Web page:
The NFL was playing with fire when it chose aggressive, militaristic nationalism as a marketing tool, and it is learning the hard way that this stove is always scorching. There’s a reason nationalism is demagogues’ go-to move: it works. Until it doesn’t. The NFL is facing the consequences of thinking there would be only upside when they made that play.
For better or worse (it looks like worse), the NFL has stumbled its way into being a key player in one of the most important moments in modern American history. The owners who came out against the Kaepernick Policy are finally beginning to get it. This is all much, much bigger than football. Lines are being drawn every single day, and Americans — including billionaire sports franchise owners — are going to have to decide whether they actually believe in freedom or if it’s just a tagline.
When Colin Kaepernick explained why he took a knee, he echoed Martin Luther King, Jr.’s sentiments about the “bad check” America had written the descendants of the enslaved Africans who built its wealth. It was a statement of resistance against not only the systemic injustice Kaepernick wanted to shine a light on but of the phony, mandatory patriotism that’s used to paper it over. The viciousness of the backlash against him, how outrageously disproportionate it was, was one of the final warnings about how dark a turn his country would take.
There are camps being built. The records of who is being detained and where they’re being sent are being destroyed. Children are missing. No one is saying where the older girls are. A baby who hadn’t been washed in months was returned to his mother covered in body lice. These actions are deliberate. Pretending they aren’t will make things worse.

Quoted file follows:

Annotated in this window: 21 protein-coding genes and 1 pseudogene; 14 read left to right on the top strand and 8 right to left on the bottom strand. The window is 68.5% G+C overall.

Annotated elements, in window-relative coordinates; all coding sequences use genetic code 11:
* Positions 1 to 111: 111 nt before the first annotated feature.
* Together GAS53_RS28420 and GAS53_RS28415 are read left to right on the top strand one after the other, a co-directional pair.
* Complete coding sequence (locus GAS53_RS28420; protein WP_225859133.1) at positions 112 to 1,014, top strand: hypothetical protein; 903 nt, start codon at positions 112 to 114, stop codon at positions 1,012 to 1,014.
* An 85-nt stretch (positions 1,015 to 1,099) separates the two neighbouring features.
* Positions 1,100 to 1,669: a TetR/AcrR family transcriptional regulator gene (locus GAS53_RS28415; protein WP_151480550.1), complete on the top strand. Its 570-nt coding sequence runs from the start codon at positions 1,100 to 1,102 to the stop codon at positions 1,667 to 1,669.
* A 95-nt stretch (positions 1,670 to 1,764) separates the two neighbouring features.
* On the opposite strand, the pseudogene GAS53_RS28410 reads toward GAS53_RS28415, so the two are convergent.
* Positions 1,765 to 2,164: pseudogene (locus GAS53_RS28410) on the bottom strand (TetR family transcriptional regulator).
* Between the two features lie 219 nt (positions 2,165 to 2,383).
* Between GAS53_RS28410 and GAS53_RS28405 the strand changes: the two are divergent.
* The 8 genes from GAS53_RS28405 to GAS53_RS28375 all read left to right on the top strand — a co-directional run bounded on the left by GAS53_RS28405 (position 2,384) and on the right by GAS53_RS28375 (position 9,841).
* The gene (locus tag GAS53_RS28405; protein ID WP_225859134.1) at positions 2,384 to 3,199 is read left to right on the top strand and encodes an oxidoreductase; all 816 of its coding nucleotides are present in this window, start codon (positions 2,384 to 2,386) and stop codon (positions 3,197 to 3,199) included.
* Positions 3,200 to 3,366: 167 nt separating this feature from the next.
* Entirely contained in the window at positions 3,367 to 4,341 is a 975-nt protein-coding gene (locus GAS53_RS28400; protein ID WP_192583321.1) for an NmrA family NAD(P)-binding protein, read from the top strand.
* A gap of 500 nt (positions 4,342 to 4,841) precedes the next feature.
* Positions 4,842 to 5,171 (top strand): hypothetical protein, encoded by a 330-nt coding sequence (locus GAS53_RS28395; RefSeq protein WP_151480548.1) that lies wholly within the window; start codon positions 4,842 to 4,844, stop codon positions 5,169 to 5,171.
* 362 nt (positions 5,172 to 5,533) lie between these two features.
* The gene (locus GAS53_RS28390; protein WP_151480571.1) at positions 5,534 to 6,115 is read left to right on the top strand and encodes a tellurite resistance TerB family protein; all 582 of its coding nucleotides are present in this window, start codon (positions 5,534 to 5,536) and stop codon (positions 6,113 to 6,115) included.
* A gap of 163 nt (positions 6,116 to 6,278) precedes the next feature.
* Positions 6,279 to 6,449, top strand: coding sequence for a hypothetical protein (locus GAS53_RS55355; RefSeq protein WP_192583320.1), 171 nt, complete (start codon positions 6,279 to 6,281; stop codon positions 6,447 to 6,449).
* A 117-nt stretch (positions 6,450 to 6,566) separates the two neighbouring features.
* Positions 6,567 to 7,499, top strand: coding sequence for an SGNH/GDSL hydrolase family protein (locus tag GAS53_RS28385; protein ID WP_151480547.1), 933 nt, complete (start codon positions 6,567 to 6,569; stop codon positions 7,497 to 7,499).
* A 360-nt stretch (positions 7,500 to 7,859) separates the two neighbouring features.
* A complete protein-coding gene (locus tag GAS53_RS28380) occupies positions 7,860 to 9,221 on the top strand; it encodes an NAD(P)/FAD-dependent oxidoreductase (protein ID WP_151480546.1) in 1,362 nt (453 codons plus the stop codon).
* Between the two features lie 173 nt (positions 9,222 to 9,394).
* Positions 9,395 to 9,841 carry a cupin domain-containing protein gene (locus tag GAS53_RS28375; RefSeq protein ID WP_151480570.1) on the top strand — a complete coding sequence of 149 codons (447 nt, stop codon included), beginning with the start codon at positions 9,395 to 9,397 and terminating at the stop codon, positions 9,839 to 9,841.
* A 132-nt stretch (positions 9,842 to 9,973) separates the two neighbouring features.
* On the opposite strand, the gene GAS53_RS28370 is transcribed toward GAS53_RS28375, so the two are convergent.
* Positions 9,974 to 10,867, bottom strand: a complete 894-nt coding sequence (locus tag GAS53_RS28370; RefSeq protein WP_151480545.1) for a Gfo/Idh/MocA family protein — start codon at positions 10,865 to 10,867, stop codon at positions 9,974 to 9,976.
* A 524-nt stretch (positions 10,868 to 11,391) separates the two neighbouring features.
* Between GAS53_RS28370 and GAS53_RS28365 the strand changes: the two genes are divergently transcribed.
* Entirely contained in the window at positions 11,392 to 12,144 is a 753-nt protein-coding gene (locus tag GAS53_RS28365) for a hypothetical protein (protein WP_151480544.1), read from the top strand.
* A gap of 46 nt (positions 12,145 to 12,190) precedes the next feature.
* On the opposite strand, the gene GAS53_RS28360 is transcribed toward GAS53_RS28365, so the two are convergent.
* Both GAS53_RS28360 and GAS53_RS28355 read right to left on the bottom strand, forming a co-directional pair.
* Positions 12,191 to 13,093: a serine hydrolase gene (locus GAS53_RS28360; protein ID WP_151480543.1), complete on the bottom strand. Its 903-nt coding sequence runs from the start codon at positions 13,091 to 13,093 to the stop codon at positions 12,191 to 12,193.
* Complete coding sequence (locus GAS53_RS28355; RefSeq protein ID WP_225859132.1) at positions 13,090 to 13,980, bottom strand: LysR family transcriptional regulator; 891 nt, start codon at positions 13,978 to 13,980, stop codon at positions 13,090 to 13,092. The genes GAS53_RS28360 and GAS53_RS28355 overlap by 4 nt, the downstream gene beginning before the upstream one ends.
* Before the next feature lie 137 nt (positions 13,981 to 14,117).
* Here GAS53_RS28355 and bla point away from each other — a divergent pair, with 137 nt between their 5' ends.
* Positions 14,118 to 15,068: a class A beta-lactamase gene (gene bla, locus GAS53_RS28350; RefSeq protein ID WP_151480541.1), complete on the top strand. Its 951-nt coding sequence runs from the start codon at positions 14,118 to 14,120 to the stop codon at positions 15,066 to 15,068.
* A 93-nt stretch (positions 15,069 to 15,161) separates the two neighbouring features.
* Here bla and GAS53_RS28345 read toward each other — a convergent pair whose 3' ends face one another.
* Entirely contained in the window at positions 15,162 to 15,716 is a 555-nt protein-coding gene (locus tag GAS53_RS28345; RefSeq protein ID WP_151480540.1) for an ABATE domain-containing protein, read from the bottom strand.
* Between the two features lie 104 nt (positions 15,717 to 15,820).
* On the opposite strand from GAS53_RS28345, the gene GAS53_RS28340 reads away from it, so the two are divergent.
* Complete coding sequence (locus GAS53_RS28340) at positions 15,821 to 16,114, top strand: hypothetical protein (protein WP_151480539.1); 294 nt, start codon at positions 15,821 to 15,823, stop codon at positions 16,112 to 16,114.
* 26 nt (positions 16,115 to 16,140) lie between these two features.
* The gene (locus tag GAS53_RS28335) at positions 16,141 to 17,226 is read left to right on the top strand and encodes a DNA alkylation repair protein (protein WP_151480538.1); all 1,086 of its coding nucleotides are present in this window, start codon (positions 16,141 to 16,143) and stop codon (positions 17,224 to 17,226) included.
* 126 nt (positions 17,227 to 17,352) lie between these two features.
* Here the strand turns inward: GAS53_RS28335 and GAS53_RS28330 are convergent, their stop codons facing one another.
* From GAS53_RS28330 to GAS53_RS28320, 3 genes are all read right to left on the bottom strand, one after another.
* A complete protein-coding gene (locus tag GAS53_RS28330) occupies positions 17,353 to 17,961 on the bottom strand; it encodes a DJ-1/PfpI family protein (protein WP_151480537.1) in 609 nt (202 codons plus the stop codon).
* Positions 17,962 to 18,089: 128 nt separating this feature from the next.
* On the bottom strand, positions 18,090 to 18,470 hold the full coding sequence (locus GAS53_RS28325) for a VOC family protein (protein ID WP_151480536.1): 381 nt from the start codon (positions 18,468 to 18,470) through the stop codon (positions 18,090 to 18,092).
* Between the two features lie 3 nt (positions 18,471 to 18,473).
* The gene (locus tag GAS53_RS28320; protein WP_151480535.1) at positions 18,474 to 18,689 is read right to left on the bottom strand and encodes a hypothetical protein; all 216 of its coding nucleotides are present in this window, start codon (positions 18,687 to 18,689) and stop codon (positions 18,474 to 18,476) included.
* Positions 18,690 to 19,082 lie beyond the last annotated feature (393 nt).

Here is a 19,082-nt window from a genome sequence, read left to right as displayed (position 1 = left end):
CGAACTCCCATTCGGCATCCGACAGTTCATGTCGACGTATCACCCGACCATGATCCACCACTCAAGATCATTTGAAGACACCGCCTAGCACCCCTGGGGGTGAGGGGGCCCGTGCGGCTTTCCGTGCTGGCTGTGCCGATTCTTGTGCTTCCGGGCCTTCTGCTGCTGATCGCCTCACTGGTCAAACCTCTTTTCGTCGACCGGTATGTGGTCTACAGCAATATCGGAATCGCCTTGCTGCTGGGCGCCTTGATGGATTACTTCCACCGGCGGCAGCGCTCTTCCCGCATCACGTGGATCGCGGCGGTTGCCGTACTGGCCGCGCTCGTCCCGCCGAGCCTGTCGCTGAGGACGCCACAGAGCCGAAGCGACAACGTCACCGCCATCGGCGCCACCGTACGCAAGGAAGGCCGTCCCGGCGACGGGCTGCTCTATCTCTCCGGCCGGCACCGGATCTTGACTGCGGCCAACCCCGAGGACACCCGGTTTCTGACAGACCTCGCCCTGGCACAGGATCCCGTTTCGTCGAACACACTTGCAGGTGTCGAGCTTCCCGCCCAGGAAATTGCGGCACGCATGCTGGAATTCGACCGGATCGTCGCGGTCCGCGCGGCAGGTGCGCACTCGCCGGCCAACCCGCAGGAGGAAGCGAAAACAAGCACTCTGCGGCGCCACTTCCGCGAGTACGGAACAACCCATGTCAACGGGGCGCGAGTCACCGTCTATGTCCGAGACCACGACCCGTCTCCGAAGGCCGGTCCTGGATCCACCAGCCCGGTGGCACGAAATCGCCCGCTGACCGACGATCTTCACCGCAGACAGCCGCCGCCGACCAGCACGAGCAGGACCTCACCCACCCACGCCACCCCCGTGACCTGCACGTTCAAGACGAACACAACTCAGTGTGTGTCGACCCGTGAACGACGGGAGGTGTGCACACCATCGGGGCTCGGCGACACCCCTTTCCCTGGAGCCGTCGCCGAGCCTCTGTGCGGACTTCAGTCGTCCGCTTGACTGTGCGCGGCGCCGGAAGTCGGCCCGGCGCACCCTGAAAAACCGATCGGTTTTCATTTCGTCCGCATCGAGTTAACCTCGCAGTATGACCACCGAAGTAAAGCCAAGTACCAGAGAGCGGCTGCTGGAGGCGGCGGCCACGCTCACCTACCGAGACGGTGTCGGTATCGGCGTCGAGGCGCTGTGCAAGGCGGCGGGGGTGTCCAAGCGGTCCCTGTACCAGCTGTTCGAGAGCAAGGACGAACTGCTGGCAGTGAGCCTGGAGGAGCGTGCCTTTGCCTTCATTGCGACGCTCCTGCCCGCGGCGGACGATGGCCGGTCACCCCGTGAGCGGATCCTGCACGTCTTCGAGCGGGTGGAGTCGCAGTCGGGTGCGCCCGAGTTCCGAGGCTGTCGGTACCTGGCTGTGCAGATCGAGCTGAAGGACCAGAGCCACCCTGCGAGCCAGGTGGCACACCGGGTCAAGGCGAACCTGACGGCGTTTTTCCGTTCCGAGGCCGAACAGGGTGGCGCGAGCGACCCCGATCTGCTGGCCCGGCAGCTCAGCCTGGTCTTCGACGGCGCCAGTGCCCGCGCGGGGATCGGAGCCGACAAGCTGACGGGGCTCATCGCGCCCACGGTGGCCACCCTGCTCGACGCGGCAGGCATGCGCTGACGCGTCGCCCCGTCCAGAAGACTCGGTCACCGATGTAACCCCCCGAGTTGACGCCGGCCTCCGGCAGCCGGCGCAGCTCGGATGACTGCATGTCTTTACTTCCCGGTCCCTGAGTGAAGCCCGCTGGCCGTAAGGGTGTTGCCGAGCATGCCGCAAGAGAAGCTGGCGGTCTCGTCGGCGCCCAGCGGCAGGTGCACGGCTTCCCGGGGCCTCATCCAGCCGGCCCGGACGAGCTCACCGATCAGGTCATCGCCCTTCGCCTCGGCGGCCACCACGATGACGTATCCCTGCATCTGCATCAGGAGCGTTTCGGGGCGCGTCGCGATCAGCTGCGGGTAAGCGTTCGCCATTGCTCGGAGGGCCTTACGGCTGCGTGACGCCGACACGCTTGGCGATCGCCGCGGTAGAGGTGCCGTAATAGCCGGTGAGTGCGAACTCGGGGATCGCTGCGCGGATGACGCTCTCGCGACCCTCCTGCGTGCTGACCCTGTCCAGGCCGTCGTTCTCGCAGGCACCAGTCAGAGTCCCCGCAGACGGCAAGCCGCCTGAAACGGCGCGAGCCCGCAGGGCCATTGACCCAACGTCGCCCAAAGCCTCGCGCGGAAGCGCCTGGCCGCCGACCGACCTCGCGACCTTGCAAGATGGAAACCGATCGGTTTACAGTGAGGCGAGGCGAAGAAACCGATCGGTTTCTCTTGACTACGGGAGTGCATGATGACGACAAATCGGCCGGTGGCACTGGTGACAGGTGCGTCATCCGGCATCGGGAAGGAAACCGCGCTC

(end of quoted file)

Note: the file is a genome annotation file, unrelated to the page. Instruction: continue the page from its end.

This isn’t normal. This isn’t business as usual. There is no making deals with this. There is no coming to terms with it. It cannot be negotiated with.
When this all plays out to the bitter end, reputations will be obliterated. There are people, whole families, who are never going to live down having actively participated in or eased the way for the atrocities to occur. Right now, the NFL is in appeasement mode, and it’s probably too conservative an organization to do otherwise. The only way for them to save face under the harsh glare of future historians is to get Colin Kaepernick and the other players they’ve blackballed onto teams and stand up to whatever comes next. They have the money and the influence. They lack the courage, though, so it seems the NFL’s leaders have decided to consign themselves to the trash heap of history.
*Framing matters. There are certain words and phrases we are being manipulated into repeating. That is why I made the decision not to call the NFL’s new rules its [fill in the blank with the word they want us to repeat as many times as possible] policy. Our choice of language is a powerful tool against propaganda. I understand that journalists doing the first round of reporting have less leeway than those of us providing commentary days later.